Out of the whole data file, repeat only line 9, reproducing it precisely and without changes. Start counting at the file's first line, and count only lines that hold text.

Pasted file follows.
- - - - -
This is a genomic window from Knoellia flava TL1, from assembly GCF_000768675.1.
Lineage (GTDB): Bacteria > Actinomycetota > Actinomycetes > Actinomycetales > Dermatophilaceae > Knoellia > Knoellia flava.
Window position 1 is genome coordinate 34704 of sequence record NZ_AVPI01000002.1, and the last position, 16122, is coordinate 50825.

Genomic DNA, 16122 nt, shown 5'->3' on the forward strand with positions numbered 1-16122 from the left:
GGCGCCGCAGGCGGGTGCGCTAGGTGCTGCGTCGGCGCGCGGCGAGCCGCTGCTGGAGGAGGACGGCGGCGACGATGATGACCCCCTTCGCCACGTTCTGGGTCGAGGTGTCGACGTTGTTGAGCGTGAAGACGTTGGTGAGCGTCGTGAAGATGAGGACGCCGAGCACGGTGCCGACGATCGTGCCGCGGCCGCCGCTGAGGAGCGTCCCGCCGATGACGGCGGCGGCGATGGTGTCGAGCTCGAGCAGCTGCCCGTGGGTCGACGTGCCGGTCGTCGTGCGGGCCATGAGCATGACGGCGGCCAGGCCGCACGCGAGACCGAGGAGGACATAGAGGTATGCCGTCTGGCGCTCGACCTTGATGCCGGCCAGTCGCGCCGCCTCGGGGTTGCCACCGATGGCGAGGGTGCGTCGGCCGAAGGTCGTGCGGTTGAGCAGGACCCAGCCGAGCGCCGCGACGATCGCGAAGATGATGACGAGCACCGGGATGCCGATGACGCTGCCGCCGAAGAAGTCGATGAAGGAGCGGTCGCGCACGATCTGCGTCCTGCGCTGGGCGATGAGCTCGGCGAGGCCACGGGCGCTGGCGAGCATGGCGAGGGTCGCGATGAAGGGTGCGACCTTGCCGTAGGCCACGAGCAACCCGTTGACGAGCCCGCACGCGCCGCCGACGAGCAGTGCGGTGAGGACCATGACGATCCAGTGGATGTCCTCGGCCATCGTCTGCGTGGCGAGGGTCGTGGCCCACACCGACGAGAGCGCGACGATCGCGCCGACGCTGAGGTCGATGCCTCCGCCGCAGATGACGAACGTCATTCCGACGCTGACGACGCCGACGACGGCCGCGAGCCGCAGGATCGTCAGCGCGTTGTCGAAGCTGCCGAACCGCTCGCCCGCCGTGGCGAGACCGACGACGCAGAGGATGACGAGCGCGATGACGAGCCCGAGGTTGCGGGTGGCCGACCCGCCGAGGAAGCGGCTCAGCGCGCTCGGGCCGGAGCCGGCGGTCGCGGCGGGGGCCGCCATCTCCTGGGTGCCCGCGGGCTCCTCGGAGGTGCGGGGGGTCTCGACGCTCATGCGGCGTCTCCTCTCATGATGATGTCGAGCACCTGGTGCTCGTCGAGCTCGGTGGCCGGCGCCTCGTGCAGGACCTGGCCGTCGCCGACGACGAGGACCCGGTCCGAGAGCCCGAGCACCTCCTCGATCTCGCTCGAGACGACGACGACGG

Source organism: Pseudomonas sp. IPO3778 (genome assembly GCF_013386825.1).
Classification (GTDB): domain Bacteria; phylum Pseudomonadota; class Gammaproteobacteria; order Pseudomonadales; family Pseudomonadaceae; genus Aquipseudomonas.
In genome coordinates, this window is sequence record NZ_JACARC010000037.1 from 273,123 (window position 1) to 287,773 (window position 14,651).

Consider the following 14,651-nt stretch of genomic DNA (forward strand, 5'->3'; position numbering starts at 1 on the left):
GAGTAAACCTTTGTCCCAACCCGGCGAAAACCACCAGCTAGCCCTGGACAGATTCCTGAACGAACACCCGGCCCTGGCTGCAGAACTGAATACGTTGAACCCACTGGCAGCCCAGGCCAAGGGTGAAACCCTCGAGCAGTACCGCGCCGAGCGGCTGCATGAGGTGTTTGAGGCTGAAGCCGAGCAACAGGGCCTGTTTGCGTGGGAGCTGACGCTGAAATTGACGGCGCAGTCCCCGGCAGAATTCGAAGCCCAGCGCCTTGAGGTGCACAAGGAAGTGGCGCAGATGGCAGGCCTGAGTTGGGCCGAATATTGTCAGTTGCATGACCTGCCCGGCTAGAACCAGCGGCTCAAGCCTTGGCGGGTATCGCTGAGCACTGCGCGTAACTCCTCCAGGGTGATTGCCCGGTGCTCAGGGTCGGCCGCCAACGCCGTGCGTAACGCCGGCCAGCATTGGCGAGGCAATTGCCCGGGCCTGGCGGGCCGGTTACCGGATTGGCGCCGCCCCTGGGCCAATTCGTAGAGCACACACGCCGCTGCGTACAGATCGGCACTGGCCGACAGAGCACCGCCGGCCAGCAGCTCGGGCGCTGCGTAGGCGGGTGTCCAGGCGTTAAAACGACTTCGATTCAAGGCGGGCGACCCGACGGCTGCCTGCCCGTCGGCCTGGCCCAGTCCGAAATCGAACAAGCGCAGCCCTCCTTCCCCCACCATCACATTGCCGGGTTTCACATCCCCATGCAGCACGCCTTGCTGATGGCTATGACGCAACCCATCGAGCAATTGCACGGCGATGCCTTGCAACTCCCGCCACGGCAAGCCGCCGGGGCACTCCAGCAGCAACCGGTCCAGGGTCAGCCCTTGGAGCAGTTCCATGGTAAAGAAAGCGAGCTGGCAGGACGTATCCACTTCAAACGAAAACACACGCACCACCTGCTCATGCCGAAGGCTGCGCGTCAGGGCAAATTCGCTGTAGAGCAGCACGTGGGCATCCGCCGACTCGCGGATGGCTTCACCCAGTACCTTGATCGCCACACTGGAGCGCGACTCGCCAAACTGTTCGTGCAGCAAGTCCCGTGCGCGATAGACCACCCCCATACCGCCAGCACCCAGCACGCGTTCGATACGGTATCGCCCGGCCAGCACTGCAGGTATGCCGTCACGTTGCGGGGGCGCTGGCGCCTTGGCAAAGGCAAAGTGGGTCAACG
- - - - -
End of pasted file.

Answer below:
Consider the following 14,651-nt stretch of genomic DNA (forward strand, 5'->3'; position numbering starts at 1 on the left):